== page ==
The East Moraine is the largest undeveloped moraine of the Wallowa Lake assemblage. The moraines are comprised of piles of gravel transported and deposited by glaciers beginning some 300,000 years ago. The word is derived from the 18th century French term morena meaning “mound of earth” and from the Provencal French term morre, meaning “snout.” When the glaciers last retreated around 19,000 years ago, Wallowa Lake formed in their wake, at the heart of Wallowa County.

The moraines are connected to the largest unit of the Wallowa-Whitman National Forest, encompassing 1.7 million acres. Contained within its boundary is Oregon’s largest protected area, the 360,000-acre Eagle Cap Wilderness, as well as the 217,000 acre Hells Canyon Wilderness.

Our vision for the East Moraine


Wallowa County residents are proud of their community, their culture and their rural agricultural heritage. The stunning beauty of this corner of northeast Oregon is one that has inspired photographers, hikers, hunters and outdoor enthusiasts from around the world. Each year we see a greater influx of visitors and new residents. As Wallowa County increasingly becomes a “must see” destination, we have a unique opportunity to plan strategically for the future and ensure that we don’t destroy the very things that make this place so desirable to live, work and play: the wildlife, the open spaces, the farms and ranches and the rural lifestyle.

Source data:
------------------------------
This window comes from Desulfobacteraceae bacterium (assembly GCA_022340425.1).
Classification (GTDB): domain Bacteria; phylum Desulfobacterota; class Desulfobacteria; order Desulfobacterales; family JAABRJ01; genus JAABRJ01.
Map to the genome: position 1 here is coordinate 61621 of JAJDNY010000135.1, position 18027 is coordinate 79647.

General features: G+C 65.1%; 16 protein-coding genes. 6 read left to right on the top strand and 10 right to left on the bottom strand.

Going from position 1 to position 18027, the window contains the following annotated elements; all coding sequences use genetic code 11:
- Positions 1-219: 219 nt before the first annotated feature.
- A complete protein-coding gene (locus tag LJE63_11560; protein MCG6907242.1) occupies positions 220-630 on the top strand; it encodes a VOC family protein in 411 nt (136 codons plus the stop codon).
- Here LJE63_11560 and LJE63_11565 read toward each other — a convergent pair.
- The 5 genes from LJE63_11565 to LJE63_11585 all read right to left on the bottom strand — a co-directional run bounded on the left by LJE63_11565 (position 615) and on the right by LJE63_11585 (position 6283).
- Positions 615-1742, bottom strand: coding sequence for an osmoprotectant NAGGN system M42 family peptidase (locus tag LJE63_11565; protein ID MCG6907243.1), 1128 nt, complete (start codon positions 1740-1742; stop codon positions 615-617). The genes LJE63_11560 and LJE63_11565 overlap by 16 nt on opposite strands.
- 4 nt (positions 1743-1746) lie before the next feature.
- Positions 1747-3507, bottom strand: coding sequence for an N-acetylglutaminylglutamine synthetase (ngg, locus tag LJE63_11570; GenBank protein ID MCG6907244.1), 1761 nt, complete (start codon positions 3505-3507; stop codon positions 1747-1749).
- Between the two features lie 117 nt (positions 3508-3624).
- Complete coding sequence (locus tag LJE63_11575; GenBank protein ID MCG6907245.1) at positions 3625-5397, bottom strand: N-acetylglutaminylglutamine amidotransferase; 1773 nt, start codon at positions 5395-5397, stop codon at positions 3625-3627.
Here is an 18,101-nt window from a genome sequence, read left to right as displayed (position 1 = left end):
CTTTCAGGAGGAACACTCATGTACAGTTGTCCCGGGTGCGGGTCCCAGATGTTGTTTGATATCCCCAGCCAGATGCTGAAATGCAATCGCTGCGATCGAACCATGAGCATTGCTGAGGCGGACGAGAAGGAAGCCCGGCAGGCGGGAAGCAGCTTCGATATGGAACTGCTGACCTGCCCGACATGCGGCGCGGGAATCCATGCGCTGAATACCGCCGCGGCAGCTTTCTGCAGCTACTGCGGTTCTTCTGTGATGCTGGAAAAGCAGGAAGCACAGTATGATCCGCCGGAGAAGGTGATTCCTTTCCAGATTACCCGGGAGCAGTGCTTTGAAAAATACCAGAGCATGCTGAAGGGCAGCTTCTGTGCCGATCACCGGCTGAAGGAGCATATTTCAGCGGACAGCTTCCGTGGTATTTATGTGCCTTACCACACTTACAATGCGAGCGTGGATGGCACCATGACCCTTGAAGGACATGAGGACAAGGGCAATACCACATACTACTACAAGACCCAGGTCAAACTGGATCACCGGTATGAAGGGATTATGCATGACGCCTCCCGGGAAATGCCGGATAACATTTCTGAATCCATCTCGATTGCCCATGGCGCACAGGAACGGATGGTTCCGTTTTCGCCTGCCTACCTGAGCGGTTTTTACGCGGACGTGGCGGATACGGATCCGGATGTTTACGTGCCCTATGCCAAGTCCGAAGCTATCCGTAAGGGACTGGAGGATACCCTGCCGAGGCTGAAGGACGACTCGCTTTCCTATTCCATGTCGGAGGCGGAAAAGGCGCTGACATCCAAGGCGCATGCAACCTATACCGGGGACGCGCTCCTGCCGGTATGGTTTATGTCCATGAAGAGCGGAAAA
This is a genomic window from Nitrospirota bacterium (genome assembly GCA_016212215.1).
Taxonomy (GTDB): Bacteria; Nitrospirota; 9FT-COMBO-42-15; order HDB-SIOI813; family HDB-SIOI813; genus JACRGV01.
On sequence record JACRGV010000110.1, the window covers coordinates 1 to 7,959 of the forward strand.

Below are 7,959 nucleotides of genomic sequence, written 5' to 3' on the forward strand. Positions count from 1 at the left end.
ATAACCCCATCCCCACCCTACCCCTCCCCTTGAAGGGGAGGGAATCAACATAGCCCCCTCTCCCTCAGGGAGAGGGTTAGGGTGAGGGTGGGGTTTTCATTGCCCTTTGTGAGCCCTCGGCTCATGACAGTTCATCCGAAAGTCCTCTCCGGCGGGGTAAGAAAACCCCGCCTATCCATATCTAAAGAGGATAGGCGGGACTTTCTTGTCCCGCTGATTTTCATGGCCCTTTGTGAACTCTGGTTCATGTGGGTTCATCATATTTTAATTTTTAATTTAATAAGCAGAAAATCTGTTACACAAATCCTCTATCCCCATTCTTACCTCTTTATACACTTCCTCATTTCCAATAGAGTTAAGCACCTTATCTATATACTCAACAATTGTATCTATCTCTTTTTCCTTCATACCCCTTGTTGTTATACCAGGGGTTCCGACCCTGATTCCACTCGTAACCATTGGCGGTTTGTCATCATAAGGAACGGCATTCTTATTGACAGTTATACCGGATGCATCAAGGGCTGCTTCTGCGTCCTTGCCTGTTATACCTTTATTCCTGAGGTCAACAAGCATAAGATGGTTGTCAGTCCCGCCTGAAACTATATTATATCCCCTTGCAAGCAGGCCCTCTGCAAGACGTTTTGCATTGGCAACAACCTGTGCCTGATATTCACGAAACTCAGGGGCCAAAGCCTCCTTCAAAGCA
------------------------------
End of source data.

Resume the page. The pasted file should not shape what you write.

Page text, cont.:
wallowa lake moraine erratic d jensen 1Photo © Dave JensenBy securing the East Moraine as a community forest, our vision is to serve as a model for collaborative conservation in rural communities across the West. Working together, we will ensure that one of the most unique and irreplaceable landscapes in Oregon remains forever undeveloped and is open to the public. The East Moraine will continue to connect distinct habitats and be home to a multitude of species. As a working landscape, our vision is to be an industry leader for sustainable forestry, using the best stewardship science available to sustain the natural integrity of the landscape and the economic integrity of our local community.

Protecting this landscape means protecting a treasure that provides habitat, scenic beauty, recreational opportunities, natural resources and ecosystem services that benefit multiple generations of Oregonians.

Development Potential